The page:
Allow me to share a story with you. You’re an affluent investor who understands the concept that taking on more risk may bring higher rewards. You also understand the importance of asset allocation and not putting all of your eggs in one basket. One day, you’re playing golf with a friend who keeps checking his smartphone during your round and his constant smiling is beginning to annoy you (especially after you missed that short putt on the last hole). Finally, you ask him what they’re looking at on their phone.
“I’m watching this investment I have go up 25% just today. In fact, it’s gone up about 50% just this month. Pretty good, huh?”
“What’s the investment?” is your immediate reaction. After your friend tells you what it is, you’re surprised that he was even able to invest in it. You soon learn that it’s not an investment that that any of his financial advisers told him about. He also reveals that he only has a small amount of his overall portfolio in this holding, because, well, it’s risky, but clearly with that risk comes sizeable reward.
This is not fiction. This occurred to a friend just recently. The investment is the Bitcoin Investment Trust GBTC. Yes, any investor can currently buy it in any of their investment accounts and no, your financial adviser is probably not going to tell you about it unless you ask.
Since its transition from an investment only for accredited investors to the OTCQ exchange (June of this year), where it can be bought and sold by the general public, the trust has ranged from $28.55 to a recent price of $51 in less than six months. The trust is simply intended to mirror the price of bitcoin, which has been on a tear as of late.
I wrote about this investment in various columns on this site in the past and earned many sneers (a nice way of putting it) from those who thought that I had lost my mind. Many of those who criticized bitcoins were those who felt that gold was a better way to gain exposure to an alternative investment. A recent column on this site discusses how bitcoin has actually been a better current investment than gold.
Full disclosure: My involvement with this investment began when I invested a recent SEP contribution into the trust, when it was only available to accredited investors and bitcoin was trading well over $600. With bitcoin on the rise and trading even at the $450 level, I still have a loss on my original investment.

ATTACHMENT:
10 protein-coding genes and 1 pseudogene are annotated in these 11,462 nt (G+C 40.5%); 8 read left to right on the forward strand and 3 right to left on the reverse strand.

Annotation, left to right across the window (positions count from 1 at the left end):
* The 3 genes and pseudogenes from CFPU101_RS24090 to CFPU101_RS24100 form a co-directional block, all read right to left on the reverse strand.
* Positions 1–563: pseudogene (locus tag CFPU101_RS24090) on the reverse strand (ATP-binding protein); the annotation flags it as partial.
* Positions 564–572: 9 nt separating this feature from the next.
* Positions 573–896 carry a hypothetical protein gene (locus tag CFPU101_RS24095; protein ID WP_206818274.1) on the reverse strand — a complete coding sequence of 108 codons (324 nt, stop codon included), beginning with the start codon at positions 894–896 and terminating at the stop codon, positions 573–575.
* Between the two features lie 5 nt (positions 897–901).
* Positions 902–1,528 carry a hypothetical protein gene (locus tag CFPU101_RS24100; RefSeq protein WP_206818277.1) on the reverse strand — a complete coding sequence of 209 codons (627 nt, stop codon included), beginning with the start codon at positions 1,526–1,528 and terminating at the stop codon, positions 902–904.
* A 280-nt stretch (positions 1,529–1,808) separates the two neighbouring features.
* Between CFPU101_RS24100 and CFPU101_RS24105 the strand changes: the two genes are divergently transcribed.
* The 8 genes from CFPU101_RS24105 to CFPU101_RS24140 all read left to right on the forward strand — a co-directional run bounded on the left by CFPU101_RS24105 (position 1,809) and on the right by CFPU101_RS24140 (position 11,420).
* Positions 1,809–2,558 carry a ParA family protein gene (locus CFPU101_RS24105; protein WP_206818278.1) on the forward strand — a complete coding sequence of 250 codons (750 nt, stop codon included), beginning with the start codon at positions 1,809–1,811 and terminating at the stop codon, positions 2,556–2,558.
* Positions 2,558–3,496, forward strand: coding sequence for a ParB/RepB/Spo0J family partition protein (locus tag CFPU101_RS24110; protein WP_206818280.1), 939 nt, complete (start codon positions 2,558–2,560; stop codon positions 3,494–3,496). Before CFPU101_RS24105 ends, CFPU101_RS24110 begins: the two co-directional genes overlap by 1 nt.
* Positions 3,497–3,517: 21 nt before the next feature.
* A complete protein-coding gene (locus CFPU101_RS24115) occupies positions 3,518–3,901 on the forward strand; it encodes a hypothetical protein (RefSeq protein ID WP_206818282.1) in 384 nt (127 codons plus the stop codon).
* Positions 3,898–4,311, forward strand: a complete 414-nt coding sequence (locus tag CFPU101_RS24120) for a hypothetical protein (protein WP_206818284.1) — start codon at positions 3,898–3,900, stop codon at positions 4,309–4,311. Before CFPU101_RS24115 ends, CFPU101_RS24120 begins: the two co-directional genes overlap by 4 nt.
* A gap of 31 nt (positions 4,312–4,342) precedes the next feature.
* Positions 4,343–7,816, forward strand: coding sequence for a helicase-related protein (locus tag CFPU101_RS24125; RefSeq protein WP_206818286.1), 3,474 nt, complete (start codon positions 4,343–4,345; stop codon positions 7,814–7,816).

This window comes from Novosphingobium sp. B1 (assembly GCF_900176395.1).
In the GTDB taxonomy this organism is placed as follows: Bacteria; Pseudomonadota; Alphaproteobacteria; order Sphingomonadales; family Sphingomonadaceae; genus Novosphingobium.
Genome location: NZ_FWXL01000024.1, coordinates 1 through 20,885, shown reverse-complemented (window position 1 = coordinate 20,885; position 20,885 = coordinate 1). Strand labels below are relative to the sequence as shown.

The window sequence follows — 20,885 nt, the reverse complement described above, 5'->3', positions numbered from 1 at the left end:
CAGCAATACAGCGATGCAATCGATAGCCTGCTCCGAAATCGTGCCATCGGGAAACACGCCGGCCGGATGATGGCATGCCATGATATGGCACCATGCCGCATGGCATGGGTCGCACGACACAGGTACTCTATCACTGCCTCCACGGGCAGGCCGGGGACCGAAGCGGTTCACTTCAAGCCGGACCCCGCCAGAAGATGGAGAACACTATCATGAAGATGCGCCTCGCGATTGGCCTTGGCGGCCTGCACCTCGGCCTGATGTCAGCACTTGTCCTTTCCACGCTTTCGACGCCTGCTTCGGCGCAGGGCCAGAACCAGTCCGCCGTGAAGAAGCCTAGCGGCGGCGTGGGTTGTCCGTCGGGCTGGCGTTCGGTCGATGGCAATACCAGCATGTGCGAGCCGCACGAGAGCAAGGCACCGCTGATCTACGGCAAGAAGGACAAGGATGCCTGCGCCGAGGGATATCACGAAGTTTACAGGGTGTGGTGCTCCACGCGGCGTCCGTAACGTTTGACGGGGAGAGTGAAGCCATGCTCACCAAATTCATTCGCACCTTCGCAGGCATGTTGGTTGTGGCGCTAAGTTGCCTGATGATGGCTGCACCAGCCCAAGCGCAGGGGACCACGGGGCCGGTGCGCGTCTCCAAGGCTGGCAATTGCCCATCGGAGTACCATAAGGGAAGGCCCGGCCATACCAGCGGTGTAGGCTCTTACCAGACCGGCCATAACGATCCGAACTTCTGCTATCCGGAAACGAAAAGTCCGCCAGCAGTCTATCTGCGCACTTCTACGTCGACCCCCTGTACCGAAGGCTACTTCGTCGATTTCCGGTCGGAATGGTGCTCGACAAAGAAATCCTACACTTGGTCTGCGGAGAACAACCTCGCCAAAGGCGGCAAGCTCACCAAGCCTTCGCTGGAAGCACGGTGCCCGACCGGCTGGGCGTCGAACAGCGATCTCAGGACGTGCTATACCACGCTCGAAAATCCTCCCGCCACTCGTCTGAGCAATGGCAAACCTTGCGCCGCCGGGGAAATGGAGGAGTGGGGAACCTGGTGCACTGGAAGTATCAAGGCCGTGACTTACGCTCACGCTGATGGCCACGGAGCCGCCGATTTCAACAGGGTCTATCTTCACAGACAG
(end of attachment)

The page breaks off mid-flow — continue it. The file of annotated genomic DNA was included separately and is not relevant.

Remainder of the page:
However, I did this investment as an alternative investment for asset allocation purposes and committed only a small portion of my portfolio to it (less than 5%). Those investors who have financial advisers have probably had discussions with their advisers over the last few years about the merits of including alternative investments in their portfolio as a means of asset allocation. Typically, those alternative investments have been hedge funds or private-equity funds that provide little transparency about what they contain or have strategies that even your adviser will admit that he or she doesn’t understand.
So, with the performance of GBTC at this point, the question I have is whether or not your financial adviser may begin bringing up the option of investing in bitcoins for your portfolio. I believe that over the next year, you’ll begin to hear them doing just that, whether it’s discussing GBTC or how various companies, such as established banks, are integrating bitcoin and blockchain technology into their businesses and the potential impact that will have on their bottom line and stock performance.
The question you may also ask is if they’re not discussing this topic and these options with you, are they the right financial adviser for you? These are not investments for everyone, but certainly you’ll be reading more and more about them over the next year and your financial adviser should be prepared to discuss and advise accordingly on them, as they are available to all investors.
Regarding my friends who were playing golf. Once it was revealed how much was made over the course of the day in GBTC, it was decided that the next hole was the 19th hole, and that my smiling friend would be buying the refreshments. I know for a fact that he used cash and not bitcoins to pay for that.
Disclosure: Tatar owns shares of GBTC.